When the mites go up…

Guest Commentary from Andy Baker, U. of Birmingham

It doesn’t seem obvious really. Going underground into caves, removing stalagmites and analysing their isotopic composition isn’t the first thing you would do to look for past climate information. But for nearly 40 years, there has been an active, and growing research community that investigates the climate records preserved in these archives. Stalagmites have recently received high profile use in climate reconstructions, for example records from China and Norway have featured in Moberg’s last millennium temperature reconstruction; in a northern hemisphere temperature reconstruction of the last 500 years and even been debated here on RealClimate. So it seems timely to review why on (or even under) earth should research go underground to look at surface climate.

To do that, we need briefly to explain how stalagmites are formed. Most simplistically, to grow a stalagmite you need water, and that water has to be saturated with carbon dioxide. Then this water drips from a cave roof, the carbon dioxide in the water will ‘degas’ into the atmosphere, and as part of that process calcium carbonate will form, which will form a stalagmite. Both the presence of water, and the fact that the water is saturated with carbon dioxide, can provide information about the surface climate. The water was, at one time in the past, surface rain or snow, and should contain information about that rain or snow through the composition of its isotopes. And the carbon dioxide saturation comes, not from the atmosphere, but the soil above the cave. Soil carbon dioxide concentrations are orders of magnitude greater than atmospheric, and there is a complex relationship between the concentration of soil carbon dioxide in cave drip waters, temperature and soil moisture.

Thus there could be some climate signal preserved within stalagmites, the question is how to decode it. The surface rain will interact with the surface soil and vegetation, which may alter any climate signal containing in the rainwater, or create new soil derived signals, or probably a mixture of the two. After a period of time that will depend on climate, seasonality, vegetation, etc. the water will reach the ground water. In the ground water, it will probably mix with waters of differing ages, smoothing any climate signal it contains. The nature of ground water flow may also introduce non-linearities into the signal. The simplest example is the overflowing bath scenario – imagine that filling your bath up at an increasing rate represents increasing rainfall, and that the bath is your groundwater store, and the plughole and the overflow are the outlets feeding stalagmites. The plughole stalagmite will respond first to the rainfall, the overflow stalagmite will be delayed untill the bath is full. As the bath fills and the storage time increases, the plughole stalagmite will preserve an increasingly smoothed water signal.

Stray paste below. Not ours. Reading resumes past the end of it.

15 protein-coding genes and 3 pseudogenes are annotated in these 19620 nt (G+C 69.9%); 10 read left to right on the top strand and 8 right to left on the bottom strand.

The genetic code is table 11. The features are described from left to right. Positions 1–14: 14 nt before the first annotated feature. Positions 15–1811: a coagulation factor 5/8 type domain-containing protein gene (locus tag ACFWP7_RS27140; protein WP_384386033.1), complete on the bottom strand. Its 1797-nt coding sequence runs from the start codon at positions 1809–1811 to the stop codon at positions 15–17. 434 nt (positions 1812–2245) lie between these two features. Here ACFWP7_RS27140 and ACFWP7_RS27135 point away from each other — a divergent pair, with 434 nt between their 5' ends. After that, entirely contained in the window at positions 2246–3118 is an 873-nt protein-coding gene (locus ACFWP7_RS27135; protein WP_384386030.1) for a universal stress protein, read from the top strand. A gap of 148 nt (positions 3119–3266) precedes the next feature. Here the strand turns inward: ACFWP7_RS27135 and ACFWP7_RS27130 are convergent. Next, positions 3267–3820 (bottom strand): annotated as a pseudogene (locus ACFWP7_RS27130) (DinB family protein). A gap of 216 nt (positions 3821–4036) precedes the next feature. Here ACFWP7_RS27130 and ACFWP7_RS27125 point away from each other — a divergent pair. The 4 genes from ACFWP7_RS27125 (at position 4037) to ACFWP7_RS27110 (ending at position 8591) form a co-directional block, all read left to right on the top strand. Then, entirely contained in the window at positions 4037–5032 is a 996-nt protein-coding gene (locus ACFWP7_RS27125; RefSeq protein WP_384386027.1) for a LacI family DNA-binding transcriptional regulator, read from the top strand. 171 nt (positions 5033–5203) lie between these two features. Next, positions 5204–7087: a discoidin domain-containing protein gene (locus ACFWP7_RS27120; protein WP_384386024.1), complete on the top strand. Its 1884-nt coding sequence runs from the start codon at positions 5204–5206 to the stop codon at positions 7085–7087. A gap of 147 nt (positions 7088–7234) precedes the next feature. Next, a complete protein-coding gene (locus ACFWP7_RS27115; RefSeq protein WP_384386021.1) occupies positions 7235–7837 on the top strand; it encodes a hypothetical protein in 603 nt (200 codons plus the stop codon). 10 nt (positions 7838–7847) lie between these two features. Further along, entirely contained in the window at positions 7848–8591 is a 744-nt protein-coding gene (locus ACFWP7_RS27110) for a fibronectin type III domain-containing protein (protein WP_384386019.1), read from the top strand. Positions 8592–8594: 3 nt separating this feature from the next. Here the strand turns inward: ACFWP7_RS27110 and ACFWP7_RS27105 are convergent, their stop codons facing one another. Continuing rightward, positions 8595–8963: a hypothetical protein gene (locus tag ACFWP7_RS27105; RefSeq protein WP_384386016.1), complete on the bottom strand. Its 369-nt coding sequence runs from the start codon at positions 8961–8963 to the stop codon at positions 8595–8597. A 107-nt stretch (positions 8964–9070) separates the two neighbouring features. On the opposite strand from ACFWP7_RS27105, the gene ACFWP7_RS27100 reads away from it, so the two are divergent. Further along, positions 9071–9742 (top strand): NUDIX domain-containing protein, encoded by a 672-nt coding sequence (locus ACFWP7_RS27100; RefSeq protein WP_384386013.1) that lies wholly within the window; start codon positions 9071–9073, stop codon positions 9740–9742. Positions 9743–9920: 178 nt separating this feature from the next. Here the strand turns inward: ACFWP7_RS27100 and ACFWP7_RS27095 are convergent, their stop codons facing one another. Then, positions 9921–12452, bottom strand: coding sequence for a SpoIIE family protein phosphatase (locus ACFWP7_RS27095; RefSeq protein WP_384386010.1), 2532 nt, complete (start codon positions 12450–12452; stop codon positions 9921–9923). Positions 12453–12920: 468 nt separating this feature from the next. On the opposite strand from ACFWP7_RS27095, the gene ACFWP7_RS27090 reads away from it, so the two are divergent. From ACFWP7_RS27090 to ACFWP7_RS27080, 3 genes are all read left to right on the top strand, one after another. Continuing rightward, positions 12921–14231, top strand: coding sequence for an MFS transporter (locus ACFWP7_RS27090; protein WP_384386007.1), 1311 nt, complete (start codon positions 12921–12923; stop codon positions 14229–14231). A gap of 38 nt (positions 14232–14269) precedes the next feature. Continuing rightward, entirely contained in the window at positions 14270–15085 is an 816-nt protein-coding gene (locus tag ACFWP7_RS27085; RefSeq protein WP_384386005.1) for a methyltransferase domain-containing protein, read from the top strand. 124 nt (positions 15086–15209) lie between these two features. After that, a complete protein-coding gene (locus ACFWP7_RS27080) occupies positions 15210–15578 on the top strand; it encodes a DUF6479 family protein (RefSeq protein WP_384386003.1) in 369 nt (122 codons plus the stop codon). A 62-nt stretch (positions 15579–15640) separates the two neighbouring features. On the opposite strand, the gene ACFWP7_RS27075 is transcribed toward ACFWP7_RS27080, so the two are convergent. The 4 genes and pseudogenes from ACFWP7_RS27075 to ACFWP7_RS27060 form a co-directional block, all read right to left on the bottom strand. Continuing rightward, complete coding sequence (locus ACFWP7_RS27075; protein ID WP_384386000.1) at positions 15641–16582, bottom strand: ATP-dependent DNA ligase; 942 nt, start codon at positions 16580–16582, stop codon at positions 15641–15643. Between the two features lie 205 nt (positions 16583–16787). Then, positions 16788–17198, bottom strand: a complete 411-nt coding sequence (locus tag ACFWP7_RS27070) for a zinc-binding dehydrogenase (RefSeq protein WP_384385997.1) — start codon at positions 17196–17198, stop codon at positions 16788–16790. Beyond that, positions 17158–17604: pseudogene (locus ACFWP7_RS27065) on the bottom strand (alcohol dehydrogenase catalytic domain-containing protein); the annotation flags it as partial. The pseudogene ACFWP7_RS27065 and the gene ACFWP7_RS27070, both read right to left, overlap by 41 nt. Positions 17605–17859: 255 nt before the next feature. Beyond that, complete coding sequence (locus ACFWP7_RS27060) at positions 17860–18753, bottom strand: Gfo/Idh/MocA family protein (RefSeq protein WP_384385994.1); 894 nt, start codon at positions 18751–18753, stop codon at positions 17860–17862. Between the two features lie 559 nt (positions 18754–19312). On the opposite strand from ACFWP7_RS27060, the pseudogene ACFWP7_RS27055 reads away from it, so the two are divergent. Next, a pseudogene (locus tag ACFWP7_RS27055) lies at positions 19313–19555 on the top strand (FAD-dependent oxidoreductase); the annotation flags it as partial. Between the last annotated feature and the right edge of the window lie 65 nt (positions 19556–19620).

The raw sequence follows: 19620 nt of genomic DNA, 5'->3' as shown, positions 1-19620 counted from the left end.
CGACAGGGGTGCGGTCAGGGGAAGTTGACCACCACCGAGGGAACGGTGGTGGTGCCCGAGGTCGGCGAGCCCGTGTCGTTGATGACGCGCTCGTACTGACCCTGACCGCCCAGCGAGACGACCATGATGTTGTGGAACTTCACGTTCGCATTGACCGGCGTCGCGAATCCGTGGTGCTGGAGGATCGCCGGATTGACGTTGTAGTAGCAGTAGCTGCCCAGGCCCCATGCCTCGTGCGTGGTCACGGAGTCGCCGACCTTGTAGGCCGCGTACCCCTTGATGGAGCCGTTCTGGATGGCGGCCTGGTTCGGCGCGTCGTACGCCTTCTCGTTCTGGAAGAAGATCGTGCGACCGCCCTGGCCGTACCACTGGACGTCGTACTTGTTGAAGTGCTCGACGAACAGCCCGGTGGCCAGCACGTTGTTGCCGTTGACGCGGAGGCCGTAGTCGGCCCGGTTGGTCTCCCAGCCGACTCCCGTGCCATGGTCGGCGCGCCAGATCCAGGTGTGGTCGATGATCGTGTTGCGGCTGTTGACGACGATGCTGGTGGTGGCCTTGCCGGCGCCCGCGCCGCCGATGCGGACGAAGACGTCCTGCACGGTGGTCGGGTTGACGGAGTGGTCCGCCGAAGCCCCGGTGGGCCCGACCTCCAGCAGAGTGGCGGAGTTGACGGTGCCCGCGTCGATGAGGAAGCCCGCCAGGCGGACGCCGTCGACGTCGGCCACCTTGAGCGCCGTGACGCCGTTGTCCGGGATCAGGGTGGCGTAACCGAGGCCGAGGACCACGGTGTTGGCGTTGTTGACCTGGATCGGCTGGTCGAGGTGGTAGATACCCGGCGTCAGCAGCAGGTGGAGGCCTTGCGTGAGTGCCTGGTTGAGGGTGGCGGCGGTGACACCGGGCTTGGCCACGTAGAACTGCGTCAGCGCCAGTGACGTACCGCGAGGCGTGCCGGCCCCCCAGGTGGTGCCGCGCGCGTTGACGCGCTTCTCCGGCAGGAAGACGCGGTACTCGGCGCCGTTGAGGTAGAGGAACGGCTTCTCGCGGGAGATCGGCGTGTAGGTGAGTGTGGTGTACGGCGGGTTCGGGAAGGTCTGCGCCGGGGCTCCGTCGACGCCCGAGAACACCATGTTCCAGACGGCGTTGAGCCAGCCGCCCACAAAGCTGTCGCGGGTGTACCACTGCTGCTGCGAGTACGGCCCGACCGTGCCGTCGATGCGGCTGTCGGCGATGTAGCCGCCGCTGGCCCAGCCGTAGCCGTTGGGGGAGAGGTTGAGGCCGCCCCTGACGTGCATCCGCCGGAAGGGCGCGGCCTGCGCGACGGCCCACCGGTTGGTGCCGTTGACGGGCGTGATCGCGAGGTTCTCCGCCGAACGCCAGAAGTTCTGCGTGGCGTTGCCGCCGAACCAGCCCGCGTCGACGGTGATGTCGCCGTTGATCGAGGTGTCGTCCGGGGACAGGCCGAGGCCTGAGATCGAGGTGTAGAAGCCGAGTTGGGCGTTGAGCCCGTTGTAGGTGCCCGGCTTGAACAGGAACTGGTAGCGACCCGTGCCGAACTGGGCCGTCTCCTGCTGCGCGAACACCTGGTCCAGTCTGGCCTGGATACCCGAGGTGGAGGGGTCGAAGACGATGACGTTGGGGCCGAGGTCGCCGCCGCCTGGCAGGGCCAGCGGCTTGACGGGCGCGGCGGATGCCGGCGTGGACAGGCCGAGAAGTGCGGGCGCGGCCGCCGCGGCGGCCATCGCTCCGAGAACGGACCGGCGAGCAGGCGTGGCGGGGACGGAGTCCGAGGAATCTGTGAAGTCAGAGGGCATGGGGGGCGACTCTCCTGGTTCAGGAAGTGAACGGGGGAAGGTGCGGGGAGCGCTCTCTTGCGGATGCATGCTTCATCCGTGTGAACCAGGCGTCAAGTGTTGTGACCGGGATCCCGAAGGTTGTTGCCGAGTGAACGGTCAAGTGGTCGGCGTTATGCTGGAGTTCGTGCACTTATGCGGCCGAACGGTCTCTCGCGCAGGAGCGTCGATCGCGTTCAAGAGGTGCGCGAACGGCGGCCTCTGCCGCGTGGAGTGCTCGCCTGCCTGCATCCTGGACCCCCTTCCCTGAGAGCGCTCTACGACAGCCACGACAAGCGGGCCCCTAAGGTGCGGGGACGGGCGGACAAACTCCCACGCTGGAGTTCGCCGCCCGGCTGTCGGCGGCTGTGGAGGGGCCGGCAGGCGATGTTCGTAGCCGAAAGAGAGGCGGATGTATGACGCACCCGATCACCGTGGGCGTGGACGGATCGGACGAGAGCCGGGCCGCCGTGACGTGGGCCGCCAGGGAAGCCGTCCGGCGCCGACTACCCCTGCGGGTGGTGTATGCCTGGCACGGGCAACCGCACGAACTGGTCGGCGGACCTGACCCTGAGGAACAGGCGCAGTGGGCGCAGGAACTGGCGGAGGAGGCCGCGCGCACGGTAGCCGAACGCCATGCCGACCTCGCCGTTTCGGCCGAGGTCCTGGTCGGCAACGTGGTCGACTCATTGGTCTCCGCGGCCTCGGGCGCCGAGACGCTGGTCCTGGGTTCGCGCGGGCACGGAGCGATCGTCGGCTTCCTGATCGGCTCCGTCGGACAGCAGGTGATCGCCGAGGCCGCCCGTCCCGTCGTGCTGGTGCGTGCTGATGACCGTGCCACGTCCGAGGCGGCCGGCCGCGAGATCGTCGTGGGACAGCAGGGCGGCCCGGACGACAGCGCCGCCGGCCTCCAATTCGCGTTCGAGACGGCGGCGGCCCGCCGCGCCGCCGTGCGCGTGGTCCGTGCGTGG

Therefore, it is a complex system. Over the last 40 years of stalagmite palaeoclimatology, the bulk of the research community was interested in the timescales of ice ages, as one of the big advantages of working with stalagmites is that they can be dated by the natural decay of uranium and thorium isotopes back to around 500,000 years. Over those timescales and temperature changes of 10°C or more, stalagmites are pretty convincing at recording the 1st order climate changes (e.g. glacial-interglacial changes, Dansgaard-Oeschger events, etc..) as the climate signal is much greater than the noise induced in the soil/vegetation-groundwater-cave system, and several papers a year can be read in journals such as Science and Nature (in particular, the Hulu cave record was truly exceptional).

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